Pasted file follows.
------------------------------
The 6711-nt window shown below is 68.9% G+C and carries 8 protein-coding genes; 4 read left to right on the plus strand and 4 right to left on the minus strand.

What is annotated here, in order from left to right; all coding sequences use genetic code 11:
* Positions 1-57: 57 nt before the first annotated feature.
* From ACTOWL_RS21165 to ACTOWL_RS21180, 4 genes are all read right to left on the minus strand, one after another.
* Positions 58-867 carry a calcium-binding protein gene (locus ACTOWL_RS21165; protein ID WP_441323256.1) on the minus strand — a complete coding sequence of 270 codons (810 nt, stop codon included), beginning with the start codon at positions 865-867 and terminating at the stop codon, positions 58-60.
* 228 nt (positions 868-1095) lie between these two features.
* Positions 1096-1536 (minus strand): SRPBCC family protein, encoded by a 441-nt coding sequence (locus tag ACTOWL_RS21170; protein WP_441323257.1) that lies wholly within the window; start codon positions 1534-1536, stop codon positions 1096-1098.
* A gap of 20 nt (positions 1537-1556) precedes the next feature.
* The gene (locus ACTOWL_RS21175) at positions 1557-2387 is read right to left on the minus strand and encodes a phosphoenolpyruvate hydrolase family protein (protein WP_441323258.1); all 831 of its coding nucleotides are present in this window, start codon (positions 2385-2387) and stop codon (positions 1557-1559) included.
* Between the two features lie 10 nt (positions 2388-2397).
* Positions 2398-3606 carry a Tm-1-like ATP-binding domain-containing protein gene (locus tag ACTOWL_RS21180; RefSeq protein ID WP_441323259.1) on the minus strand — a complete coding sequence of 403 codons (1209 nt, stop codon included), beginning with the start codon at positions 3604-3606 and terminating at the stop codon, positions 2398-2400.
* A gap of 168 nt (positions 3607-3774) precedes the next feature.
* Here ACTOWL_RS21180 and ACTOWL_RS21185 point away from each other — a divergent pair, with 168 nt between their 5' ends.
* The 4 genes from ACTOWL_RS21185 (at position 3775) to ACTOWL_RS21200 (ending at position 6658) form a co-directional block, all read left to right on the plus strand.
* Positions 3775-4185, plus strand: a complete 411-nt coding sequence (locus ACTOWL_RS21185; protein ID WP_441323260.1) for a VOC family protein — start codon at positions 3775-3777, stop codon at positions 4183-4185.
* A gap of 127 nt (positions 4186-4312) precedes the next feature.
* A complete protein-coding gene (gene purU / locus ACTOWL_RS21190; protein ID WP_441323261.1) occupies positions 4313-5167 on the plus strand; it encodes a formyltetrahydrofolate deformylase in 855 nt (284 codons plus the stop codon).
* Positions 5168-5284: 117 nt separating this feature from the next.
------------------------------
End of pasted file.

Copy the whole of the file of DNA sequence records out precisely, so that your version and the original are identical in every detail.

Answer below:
The 6711-nt window shown below is 68.9% G+C and carries 8 protein-coding genes; 4 read left to right on the plus strand and 4 right to left on the minus strand.

What is annotated here, in order from left to right; all coding sequences use genetic code 11:
* Positions 1-57: 57 nt before the first annotated feature.
* From ACTOWL_RS21165 to ACTOWL_RS21180, 4 genes are all read right to left on the minus strand, one after another.
* Positions 58-867 carry a calcium-binding protein gene (locus ACTOWL_RS21165; protein ID WP_441323256.1) on the minus strand — a complete coding sequence of 270 codons (810 nt, stop codon included), beginning with the start codon at positions 865-867 and terminating at the stop codon, positions 58-60.
* 228 nt (positions 868-1095) lie between these two features.
* Positions 1096-1536 (minus strand): SRPBCC family protein, encoded by a 441-nt coding sequence (locus tag ACTOWL_RS21170; protein WP_441323257.1) that lies wholly within the window; start codon positions 1534-1536, stop codon positions 1096-1098.
* A gap of 20 nt (positions 1537-1556) precedes the next feature.
* The gene (locus ACTOWL_RS21175) at positions 1557-2387 is read right to left on the minus strand and encodes a phosphoenolpyruvate hydrolase family protein (protein WP_441323258.1); all 831 of its coding nucleotides are present in this window, start codon (positions 2385-2387) and stop codon (positions 1557-1559) included.
* Between the two features lie 10 nt (positions 2388-2397).
* Positions 2398-3606 carry a Tm-1-like ATP-binding domain-containing protein gene (locus tag ACTOWL_RS21180; RefSeq protein ID WP_441323259.1) on the minus strand — a complete coding sequence of 403 codons (1209 nt, stop codon included), beginning with the start codon at positions 3604-3606 and terminating at the stop codon, positions 2398-2400.
* A gap of 168 nt (positions 3607-3774) precedes the next feature.
* Here ACTOWL_RS21180 and ACTOWL_RS21185 point away from each other — a divergent pair, with 168 nt between their 5' ends.
* The 4 genes from ACTOWL_RS21185 (at position 3775) to ACTOWL_RS21200 (ending at position 6658) form a co-directional block, all read left to right on the plus strand.
* Positions 3775-4185, plus strand: a complete 411-nt coding sequence (locus ACTOWL_RS21185; protein ID WP_441323260.1) for a VOC family protein — start codon at positions 3775-3777, stop codon at positions 4183-4185.
* A gap of 127 nt (positions 4186-4312) precedes the next feature.
* A complete protein-coding gene (gene purU / locus ACTOWL_RS21190; protein ID WP_441323261.1) occupies positions 4313-5167 on the plus strand; it encodes a formyltetrahydrofolate deformylase in 855 nt (284 codons plus the stop codon).
* Positions 5168-5284: 117 nt separating this feature from the next.